"You cut the head off of a snake and three more appear. In this case, four. And their teeth are sharper."
This is how Pedro Pascal described the antagonists of the brand spanking new season of Narcos, which ventures into the rise and fall of the Cali cartel. Whereas the previous seasons revolved around the rise and capture of drug lord Pablo Escobar, this time we're dealing with much different beasts - even more violent than you'd think.
"The sad answer to that is that it's so much without Escobar. Escobar was a sole king of an empire and if anything, narco culture is even more represented by the chapter of the Cali cartel. It's so much more insidious and so much more in the pockets of more elements of society that you can only discover by getting deep in. Escobar is by no means an easy target, but he was one target. And he was definitely a visible one. Cali is different. It's expansive. These are businessmen," Pascal explained to the Hollywood Reporter. "They are the richest cocaine bosses of the world. The irony is that we lose Pablo and then you get more cocaine. It's a much more complicated enemy, as far as the DEA is concerned. And to fight it, you have to invent it and discover as you go, instead of narrowing your focus and strategy against this one target. You are constantly making lefts and right turns, or just running right smack into walls as far as the Cali cartel is concerned. It's a completely different beast."
The story revolves around the four kingpins of the Cali cartel - Pacho Herrera (with a brilliant performance by Alberto Ammann); Gilberto Rodriguez Orejuela (Damián Alcázar); Miguel Rodriguez Orejuela (Francisco Denis); Josè 'Chepe' Santacruz Londoño (Pepe Rapazote) - and the multi-billion dollar operation they single-handedly created from the ground up. At one point, they controlled over 90% of the world's revolving cocaine. At it's peak, it was dubbed "the most powerful crime syndicate in history" by the Drug Enforcement Agency (DEA).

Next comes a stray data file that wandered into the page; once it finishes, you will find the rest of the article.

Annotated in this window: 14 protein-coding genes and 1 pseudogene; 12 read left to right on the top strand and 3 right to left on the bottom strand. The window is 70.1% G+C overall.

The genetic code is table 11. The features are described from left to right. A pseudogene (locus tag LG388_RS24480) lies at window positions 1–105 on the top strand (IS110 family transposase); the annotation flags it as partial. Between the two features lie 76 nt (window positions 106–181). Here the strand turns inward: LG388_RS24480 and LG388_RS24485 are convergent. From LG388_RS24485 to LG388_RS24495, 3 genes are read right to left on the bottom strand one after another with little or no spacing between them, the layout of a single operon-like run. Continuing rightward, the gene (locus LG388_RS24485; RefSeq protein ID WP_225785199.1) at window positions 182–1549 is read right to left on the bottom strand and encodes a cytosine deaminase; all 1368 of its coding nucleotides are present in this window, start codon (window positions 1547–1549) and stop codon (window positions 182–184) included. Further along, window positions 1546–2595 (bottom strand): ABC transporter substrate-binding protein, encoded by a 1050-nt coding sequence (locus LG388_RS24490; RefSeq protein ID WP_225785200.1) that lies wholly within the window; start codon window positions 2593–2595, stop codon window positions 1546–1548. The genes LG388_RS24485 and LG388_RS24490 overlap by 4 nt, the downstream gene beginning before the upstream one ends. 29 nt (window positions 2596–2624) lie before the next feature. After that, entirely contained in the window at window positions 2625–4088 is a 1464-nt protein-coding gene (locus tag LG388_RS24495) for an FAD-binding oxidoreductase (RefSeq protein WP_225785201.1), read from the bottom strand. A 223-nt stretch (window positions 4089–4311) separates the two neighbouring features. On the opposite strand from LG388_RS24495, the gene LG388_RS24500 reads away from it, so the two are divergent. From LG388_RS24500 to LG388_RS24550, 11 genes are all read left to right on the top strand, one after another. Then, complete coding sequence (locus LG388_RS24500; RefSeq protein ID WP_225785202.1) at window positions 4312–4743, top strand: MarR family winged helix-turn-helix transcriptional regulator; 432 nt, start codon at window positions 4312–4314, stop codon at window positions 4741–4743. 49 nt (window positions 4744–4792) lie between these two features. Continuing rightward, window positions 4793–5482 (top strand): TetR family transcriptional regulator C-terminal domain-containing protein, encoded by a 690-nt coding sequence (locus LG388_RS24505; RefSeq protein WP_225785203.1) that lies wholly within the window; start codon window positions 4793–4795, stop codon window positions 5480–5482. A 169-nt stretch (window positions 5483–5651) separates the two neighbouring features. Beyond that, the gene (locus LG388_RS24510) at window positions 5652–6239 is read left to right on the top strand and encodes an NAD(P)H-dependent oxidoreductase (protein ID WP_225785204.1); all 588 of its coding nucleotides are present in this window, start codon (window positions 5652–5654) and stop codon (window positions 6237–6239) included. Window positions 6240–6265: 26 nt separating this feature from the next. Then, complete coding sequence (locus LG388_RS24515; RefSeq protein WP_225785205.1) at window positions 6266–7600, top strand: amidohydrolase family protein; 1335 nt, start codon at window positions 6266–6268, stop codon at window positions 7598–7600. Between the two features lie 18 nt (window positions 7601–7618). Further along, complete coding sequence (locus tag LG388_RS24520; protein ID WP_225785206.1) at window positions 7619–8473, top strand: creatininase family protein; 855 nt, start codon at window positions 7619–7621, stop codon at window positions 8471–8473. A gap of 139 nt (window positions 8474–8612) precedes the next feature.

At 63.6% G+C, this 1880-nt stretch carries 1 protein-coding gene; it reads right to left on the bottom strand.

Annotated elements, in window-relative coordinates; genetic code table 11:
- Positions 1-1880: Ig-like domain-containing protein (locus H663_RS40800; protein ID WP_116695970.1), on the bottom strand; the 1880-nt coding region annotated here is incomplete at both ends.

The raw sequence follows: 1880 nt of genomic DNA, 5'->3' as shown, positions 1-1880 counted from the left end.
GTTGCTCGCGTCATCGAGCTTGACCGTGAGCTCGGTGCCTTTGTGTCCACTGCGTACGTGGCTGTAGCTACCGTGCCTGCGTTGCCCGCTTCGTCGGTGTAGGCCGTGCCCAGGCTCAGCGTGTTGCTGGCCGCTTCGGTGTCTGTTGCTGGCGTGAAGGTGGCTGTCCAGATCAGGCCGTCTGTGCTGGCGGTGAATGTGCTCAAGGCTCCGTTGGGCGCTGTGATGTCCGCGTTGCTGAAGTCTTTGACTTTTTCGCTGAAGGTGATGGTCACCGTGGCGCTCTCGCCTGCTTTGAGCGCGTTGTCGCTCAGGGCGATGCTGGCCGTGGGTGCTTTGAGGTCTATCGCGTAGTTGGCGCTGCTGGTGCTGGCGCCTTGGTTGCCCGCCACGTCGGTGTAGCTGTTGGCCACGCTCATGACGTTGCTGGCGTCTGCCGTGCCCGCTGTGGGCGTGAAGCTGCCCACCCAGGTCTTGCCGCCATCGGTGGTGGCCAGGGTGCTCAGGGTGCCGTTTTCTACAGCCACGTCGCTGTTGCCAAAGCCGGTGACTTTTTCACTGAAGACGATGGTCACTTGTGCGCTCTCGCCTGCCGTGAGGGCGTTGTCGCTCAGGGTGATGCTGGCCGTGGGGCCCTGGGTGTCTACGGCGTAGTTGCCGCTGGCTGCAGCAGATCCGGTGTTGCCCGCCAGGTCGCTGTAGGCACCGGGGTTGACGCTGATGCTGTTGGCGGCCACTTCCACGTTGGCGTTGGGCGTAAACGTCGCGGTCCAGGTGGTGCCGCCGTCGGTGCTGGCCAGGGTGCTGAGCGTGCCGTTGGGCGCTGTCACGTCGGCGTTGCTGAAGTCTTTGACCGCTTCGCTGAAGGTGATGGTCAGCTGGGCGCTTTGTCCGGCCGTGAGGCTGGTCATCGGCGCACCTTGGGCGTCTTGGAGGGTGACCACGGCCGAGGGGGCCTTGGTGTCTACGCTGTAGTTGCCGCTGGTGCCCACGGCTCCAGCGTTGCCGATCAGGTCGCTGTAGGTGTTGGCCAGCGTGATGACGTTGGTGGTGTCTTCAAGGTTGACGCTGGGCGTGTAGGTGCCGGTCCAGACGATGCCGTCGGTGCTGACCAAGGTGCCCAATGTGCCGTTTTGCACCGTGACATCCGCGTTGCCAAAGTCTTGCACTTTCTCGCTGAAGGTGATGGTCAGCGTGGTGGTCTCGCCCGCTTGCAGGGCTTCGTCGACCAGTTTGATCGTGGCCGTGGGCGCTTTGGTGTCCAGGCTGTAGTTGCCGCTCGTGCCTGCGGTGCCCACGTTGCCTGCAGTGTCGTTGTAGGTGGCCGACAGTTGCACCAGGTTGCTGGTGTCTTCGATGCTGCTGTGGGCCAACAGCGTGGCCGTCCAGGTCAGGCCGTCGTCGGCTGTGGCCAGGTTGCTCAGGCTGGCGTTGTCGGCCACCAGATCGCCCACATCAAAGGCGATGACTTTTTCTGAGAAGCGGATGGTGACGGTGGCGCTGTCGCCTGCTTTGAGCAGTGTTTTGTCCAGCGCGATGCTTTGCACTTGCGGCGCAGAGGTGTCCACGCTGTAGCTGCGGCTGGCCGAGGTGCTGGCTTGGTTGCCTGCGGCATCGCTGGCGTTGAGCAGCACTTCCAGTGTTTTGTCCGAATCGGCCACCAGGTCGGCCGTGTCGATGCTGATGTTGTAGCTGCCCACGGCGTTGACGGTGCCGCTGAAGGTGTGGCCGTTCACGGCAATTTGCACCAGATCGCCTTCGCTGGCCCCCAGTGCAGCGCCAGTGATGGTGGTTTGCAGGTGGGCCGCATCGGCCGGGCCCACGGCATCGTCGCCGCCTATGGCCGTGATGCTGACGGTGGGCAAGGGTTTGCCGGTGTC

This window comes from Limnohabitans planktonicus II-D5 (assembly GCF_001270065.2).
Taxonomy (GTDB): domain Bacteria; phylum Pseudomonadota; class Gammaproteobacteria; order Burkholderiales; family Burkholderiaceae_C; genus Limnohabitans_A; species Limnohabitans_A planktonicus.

"A guy like Escobar was going to be replaced, in some ways, by a more pervasive and more insidious organization like Cali, that had a corruptive influence that went way beyond the outlaw," showrunner Eric Newman told the Hollywood Reporter. "They bought the presidency of Colombia in 1994. They were insiders, and it's very much a response to the level of violence that the hunt for Escobar brought to Colombia. We're inheriting an administration in government and populous in Colombia that were tired of the violence and that changed the way they were going to wage the war, so it's a more complicated environment in ways. It's difficult to tell the good guys from the bad guys."
Narcos attempts to humanize it's villians from a certain perspective not previously seen before. With it bringing colorism and homophobia within the Latinx community to the forefront, it's tackling some important issues that aren't usually talked about - at least, not in the mainstream world. Ammann's performance as Pacho "reinvents what it means to be a powerful gay man", as stated by Complex. "We have a lot of problems with this stupid discrimination around the world," Ammann says. "In the narcos world, it had never happened in this way with a boss in a cartel. That made this character so interesting to me and a way to understand how far this guy could go."
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